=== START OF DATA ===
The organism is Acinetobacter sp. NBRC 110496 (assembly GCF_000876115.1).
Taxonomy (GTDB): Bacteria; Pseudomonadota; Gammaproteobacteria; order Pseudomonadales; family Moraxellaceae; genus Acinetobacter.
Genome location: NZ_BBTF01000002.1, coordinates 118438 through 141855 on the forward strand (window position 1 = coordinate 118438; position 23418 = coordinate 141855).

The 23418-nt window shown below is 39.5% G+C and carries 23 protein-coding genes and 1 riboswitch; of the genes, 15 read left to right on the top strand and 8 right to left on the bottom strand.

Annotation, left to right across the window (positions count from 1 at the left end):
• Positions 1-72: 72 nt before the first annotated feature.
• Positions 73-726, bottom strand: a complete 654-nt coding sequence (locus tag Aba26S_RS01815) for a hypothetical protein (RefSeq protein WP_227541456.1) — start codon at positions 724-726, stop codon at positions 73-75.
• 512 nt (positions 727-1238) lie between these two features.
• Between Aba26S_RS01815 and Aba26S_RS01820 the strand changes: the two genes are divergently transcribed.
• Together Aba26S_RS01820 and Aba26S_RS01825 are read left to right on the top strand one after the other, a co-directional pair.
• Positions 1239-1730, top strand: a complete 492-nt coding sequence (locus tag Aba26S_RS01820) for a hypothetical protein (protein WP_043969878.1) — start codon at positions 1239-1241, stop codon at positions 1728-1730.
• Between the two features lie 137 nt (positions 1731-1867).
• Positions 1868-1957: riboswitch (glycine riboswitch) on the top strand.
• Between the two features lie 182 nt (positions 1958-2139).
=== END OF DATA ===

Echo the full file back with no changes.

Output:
The organism is Acinetobacter sp. NBRC 110496 (assembly GCF_000876115.1).
Taxonomy (GTDB): Bacteria; Pseudomonadota; Gammaproteobacteria; order Pseudomonadales; family Moraxellaceae; genus Acinetobacter.
Genome location: NZ_BBTF01000002.1, coordinates 118438 through 141855 on the forward strand (window position 1 = coordinate 118438; position 23418 = coordinate 141855).

The 23418-nt window shown below is 39.5% G+C and carries 23 protein-coding genes and 1 riboswitch; of the genes, 15 read left to right on the top strand and 8 right to left on the bottom strand.

Annotation, left to right across the window (positions count from 1 at the left end):
• Positions 1-72: 72 nt before the first annotated feature.
• Positions 73-726, bottom strand: a complete 654-nt coding sequence (locus tag Aba26S_RS01815) for a hypothetical protein (RefSeq protein WP_227541456.1) — start codon at positions 724-726, stop codon at positions 73-75.
• 512 nt (positions 727-1238) lie between these two features.
• Between Aba26S_RS01815 and Aba26S_RS01820 the strand changes: the two genes are divergently transcribed.
• Together Aba26S_RS01820 and Aba26S_RS01825 are read left to right on the top strand one after the other, a co-directional pair.
• Positions 1239-1730, top strand: a complete 492-nt coding sequence (locus tag Aba26S_RS01820) for a hypothetical protein (protein WP_043969878.1) — start codon at positions 1239-1241, stop codon at positions 1728-1730.
• Between the two features lie 137 nt (positions 1731-1867).
• Positions 1868-1957: riboswitch (glycine riboswitch) on the top strand.
• Between the two features lie 182 nt (positions 1958-2139).